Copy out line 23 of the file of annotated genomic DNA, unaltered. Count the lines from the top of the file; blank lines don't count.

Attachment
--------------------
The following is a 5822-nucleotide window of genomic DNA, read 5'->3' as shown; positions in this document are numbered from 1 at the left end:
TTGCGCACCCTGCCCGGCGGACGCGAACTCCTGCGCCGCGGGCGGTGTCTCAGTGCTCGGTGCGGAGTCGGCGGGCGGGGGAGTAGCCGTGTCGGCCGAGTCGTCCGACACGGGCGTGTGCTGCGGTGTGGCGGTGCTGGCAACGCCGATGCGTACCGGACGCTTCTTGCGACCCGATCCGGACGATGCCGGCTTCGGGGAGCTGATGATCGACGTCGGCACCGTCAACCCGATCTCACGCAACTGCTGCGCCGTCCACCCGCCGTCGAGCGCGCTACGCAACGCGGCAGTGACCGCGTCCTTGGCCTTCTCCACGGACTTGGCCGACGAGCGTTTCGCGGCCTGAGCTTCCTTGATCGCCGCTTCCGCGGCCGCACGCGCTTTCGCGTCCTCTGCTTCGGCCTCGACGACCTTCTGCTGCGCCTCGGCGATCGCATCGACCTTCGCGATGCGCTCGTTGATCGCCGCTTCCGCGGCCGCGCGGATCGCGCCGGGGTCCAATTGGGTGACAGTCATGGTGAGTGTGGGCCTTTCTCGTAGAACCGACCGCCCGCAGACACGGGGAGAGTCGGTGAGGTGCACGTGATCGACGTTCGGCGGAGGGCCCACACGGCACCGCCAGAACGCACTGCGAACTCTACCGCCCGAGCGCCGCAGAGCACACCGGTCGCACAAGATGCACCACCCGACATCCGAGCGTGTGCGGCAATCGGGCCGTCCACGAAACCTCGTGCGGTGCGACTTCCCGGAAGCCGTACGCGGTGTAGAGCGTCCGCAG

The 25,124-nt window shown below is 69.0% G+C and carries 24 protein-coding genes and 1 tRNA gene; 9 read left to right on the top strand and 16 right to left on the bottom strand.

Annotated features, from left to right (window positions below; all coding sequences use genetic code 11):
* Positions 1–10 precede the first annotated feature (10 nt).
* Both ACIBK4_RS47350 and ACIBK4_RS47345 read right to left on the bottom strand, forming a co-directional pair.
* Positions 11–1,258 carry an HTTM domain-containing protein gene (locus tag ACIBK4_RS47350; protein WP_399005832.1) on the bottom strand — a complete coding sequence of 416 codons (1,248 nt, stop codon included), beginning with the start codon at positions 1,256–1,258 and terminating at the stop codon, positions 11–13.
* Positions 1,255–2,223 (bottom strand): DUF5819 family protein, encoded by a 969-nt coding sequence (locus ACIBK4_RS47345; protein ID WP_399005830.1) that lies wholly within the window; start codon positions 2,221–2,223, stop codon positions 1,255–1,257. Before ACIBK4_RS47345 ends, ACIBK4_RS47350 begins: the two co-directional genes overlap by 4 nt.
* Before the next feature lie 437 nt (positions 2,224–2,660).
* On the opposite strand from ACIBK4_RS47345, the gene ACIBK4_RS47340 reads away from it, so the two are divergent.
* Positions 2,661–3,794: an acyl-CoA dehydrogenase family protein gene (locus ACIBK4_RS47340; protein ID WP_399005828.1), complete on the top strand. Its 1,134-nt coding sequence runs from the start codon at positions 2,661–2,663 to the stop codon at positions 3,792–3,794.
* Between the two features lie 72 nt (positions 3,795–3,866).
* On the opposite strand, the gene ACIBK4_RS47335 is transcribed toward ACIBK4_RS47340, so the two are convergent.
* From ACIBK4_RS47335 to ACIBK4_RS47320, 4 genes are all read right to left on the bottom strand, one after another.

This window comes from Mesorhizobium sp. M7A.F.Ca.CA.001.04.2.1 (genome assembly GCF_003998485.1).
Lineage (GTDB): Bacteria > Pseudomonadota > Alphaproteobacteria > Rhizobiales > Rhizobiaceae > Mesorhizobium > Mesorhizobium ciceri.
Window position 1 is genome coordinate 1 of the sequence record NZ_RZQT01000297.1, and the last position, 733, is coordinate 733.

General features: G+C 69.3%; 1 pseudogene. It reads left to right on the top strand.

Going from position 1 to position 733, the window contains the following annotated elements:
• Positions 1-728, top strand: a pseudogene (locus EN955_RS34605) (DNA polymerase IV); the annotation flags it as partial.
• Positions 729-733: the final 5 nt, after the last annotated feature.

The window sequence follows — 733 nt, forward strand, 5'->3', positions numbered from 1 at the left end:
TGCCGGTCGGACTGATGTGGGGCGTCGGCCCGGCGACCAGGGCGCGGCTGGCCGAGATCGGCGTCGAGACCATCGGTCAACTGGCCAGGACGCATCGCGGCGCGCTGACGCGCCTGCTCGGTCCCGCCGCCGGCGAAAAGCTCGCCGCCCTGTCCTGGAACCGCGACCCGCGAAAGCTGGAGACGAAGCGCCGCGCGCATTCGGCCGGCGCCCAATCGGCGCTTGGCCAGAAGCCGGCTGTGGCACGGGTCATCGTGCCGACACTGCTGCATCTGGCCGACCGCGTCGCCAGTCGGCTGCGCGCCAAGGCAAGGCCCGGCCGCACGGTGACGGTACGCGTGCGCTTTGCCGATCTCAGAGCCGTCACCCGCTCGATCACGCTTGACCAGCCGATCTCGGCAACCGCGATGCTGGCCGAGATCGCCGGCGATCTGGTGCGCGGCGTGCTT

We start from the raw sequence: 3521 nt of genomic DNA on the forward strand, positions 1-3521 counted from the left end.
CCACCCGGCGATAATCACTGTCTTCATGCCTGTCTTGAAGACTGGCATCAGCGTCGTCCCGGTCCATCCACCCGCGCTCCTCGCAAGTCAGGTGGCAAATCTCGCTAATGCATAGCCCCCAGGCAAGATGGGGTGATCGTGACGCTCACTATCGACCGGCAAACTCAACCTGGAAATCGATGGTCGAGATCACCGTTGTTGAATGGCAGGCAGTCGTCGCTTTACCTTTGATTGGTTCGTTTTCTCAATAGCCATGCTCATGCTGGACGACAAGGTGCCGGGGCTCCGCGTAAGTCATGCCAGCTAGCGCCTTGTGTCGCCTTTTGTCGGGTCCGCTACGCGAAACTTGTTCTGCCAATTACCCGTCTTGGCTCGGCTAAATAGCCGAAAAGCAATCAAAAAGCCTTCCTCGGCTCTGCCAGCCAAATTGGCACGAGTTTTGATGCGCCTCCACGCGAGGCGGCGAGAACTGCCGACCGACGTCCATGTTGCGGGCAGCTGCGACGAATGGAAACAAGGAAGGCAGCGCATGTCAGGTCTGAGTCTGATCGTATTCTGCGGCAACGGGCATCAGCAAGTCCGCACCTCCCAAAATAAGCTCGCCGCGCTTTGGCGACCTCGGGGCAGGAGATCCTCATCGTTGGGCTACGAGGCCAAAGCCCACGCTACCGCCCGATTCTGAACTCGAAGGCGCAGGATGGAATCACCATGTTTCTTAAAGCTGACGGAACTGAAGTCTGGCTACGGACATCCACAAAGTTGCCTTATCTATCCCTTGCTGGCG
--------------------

TGCCGGTCGGACTGATGTGGGGCGTCGGCCCGGCGACCAGGGCGCGGCTGGCCGAGATCGGCGTCGAGACCATCGGTCAACTGGCCAGGACGCATCGCGGCGCGCTGACGCGCCTGCTCGGTCCCGCCGCCGGCGAAAAGCTCGCCGCCCTGTCCTGGAACCGCGACCCGCGAAAGCTGGAGACGAAGCGCCGCGCGCATTCGGCCGGCGCCCAATCGGCGCTTGGCCAGAAGCCGGCTGTGGCACGGGTCATCGTGCCGACACTGCTGCATCTGGCCGACCGCGTCGCCAGTCGGCTGCGCGCCAAGGCAAGGCCCGGCCGCACGGTGACGGTACGCGTGCGCTTTGCCGATCTCAGAGCCGTCACCCGCTCGATCACGCTTGACCAGCCGATCTCGGCAACCGCGATGCTGGCCGAGATCGCCGGCGATCTGGTGCGCGGCGTGCTT